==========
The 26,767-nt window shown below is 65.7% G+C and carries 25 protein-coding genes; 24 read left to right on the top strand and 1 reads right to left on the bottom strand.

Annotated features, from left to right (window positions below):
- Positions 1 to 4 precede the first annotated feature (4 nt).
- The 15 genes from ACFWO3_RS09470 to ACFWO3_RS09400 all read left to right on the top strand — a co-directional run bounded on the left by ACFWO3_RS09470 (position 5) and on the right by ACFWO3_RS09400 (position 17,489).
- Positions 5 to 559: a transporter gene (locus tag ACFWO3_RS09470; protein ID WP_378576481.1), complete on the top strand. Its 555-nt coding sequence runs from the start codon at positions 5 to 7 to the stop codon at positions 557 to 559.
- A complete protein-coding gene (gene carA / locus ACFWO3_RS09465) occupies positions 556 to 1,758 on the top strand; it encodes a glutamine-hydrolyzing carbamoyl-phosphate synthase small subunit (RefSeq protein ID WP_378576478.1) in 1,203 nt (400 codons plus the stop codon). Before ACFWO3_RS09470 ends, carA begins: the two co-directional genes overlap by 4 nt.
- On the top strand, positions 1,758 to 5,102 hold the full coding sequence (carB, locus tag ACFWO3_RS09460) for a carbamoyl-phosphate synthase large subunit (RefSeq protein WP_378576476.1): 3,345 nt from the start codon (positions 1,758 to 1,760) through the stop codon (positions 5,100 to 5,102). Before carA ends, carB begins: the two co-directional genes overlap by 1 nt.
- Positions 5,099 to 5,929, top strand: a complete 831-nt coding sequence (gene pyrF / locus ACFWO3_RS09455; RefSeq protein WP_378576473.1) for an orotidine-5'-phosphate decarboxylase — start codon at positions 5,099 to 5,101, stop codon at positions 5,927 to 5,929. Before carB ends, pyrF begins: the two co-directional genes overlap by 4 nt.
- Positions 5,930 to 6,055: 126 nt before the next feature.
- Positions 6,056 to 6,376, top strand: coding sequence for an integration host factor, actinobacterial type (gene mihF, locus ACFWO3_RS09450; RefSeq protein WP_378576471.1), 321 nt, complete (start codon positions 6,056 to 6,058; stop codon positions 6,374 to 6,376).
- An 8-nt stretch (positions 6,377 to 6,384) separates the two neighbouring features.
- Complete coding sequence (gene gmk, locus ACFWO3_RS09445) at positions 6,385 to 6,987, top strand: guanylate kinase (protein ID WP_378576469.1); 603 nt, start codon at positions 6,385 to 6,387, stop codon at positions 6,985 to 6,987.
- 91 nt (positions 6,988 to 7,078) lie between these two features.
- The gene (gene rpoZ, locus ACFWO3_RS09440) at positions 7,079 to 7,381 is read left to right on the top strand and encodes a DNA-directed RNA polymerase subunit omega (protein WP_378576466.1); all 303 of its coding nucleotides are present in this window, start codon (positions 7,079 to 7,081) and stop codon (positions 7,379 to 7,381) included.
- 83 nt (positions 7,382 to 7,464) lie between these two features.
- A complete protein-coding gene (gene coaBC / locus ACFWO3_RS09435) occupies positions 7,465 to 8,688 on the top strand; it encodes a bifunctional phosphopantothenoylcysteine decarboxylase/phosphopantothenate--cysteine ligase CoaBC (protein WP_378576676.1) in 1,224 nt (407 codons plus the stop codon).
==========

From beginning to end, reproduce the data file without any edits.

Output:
The 26,767-nt window shown below is 65.7% G+C and carries 25 protein-coding genes; 24 read left to right on the top strand and 1 reads right to left on the bottom strand.

Annotated features, from left to right (window positions below):
- Positions 1 to 4 precede the first annotated feature (4 nt).
- The 15 genes from ACFWO3_RS09470 to ACFWO3_RS09400 all read left to right on the top strand — a co-directional run bounded on the left by ACFWO3_RS09470 (position 5) and on the right by ACFWO3_RS09400 (position 17,489).
- Positions 5 to 559: a transporter gene (locus tag ACFWO3_RS09470; protein ID WP_378576481.1), complete on the top strand. Its 555-nt coding sequence runs from the start codon at positions 5 to 7 to the stop codon at positions 557 to 559.
- A complete protein-coding gene (gene carA / locus ACFWO3_RS09465) occupies positions 556 to 1,758 on the top strand; it encodes a glutamine-hydrolyzing carbamoyl-phosphate synthase small subunit (RefSeq protein ID WP_378576478.1) in 1,203 nt (400 codons plus the stop codon). Before ACFWO3_RS09470 ends, carA begins: the two co-directional genes overlap by 4 nt.
- On the top strand, positions 1,758 to 5,102 hold the full coding sequence (carB, locus tag ACFWO3_RS09460) for a carbamoyl-phosphate synthase large subunit (RefSeq protein WP_378576476.1): 3,345 nt from the start codon (positions 1,758 to 1,760) through the stop codon (positions 5,100 to 5,102). Before carA ends, carB begins: the two co-directional genes overlap by 1 nt.
- Positions 5,099 to 5,929, top strand: a complete 831-nt coding sequence (gene pyrF / locus ACFWO3_RS09455; RefSeq protein WP_378576473.1) for an orotidine-5'-phosphate decarboxylase — start codon at positions 5,099 to 5,101, stop codon at positions 5,927 to 5,929. Before carB ends, pyrF begins: the two co-directional genes overlap by 4 nt.
- Positions 5,930 to 6,055: 126 nt before the next feature.
- Positions 6,056 to 6,376, top strand: coding sequence for an integration host factor, actinobacterial type (gene mihF, locus ACFWO3_RS09450; RefSeq protein WP_378576471.1), 321 nt, complete (start codon positions 6,056 to 6,058; stop codon positions 6,374 to 6,376).
- An 8-nt stretch (positions 6,377 to 6,384) separates the two neighbouring features.
- Complete coding sequence (gene gmk, locus ACFWO3_RS09445) at positions 6,385 to 6,987, top strand: guanylate kinase (protein ID WP_378576469.1); 603 nt, start codon at positions 6,385 to 6,387, stop codon at positions 6,985 to 6,987.
- 91 nt (positions 6,988 to 7,078) lie between these two features.
- The gene (gene rpoZ, locus ACFWO3_RS09440) at positions 7,079 to 7,381 is read left to right on the top strand and encodes a DNA-directed RNA polymerase subunit omega (protein WP_378576466.1); all 303 of its coding nucleotides are present in this window, start codon (positions 7,079 to 7,081) and stop codon (positions 7,379 to 7,381) included.
- 83 nt (positions 7,382 to 7,464) lie between these two features.
- A complete protein-coding gene (gene coaBC / locus ACFWO3_RS09435) occupies positions 7,465 to 8,688 on the top strand; it encodes a bifunctional phosphopantothenoylcysteine decarboxylase/phosphopantothenate--cysteine ligase CoaBC (protein WP_378576676.1) in 1,224 nt (407 codons plus the stop codon).